#2. determine a seed value for the random number generator based off the geometry name
set geonum [getseed $geoname]
#3. Return a random file from the list of found files
return [getRandomItem $ribs $geonum]

}

#3.test line to observe random selection of ribs, commented out for use in Maya

#puts [getRandomRib "//Vsfx/vsfx705_tr12p/shared_ribs/armour" "polyCube94"]

#TCL BOX inside MAYA

source "G:/sepalmer/TCL/randomRibSeed.tcl"
set archive [getRandomRib "G:/sepalmer/shared_ribs/(name of object)" $OBJNAME]
 

 

   


 

(Double Click to Play/Pause)

 

An initial animation showing the random substitution over the same animated behavior. It's not very interesting, and we all realized we should have had separate boxes for each boot, so the soldiers would not have to "hop".

 

 

I thought I'd try to one up the cheesiness of the first animation by creating a short battle sequence between two soldiers. This is the scene as it appears in Maya....

     


  And this is the rendered image.  

 


 

(Double Click to Play/Pause)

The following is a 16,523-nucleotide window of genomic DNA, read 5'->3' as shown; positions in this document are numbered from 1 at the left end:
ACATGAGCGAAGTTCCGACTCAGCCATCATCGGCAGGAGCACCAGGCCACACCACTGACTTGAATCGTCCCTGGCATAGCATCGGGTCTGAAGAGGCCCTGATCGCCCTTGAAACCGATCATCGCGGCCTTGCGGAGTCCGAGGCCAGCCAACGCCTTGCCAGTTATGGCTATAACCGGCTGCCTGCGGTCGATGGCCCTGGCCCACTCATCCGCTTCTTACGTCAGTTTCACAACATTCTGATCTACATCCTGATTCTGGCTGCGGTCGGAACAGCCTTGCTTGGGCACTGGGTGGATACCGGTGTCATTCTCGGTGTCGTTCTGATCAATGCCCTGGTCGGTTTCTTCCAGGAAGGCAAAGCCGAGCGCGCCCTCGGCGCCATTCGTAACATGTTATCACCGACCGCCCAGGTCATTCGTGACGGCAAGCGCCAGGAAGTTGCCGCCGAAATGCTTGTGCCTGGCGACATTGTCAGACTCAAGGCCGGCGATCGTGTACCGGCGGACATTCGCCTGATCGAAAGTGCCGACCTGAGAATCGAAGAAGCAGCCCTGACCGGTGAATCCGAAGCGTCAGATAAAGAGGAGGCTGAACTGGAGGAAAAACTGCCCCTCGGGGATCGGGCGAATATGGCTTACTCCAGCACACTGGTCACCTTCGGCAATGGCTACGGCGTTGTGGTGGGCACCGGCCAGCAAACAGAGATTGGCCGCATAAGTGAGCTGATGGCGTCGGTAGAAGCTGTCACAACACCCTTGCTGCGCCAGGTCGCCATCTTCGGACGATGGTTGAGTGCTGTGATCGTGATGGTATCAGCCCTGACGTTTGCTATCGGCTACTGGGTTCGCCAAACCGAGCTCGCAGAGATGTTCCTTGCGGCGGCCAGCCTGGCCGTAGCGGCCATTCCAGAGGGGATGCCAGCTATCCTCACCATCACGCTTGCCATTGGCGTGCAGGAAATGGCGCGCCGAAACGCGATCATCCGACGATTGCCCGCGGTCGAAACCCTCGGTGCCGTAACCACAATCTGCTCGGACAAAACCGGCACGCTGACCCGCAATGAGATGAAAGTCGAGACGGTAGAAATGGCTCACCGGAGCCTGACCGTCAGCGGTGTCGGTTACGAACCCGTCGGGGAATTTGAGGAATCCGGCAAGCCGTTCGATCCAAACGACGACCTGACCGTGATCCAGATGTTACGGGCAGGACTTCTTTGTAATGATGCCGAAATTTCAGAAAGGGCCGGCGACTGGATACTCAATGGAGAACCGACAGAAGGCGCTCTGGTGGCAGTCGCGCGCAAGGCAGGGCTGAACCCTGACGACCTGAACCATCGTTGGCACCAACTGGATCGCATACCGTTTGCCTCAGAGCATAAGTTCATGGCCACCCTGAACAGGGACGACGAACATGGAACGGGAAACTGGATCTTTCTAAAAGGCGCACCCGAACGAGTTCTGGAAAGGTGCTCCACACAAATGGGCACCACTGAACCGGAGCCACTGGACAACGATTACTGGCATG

A Maya playblast for the proposed fighting animation

 


 

(Double Click to Play/Pause)

 

The first render of the same Battle Sequence

 

 


 

(Double Click to Play/Pause)

 

The Second render showing the same actions, but with different geometry substituted in.

 

 

 

The next logical step was to take this action and duplicate it for an entire battle scene. Here is the playblast.

     

A rendered shot of the randomly substituted warriors about to clash.

     

 


  The fully rendered battle scene.  

 

 


  Finally a third playblast of an overall army marching shot. It's worth noting that for the hundred or more soldiers shown, the rib files were only 1.5mb each, versus the 500 or more mb they would be had the actual geometry been present in the scene.  

 


  A still of the test render.  


 

The final marching army animation. Yeah it's cheesy, but I think it demonstrates the concept and the potential for this system.

 

 

 

Overall, I think we have tapped into something that has a great deal of potential. I'm especially interested in how this could be used with randomized behaviors or particle systems. The system we developed certainly lacks in sophistication, some rudimentary level of detail work or at the very least using delayedReadArchive to test the bounding box certainly could have helped with render times. We also really had to work as a group to keep the scales of the objects working together, but problems still arose. I would like to use this concept to eventually fuel a more sophisticated solution, but I think we did a great job realizing the vast potential of this process.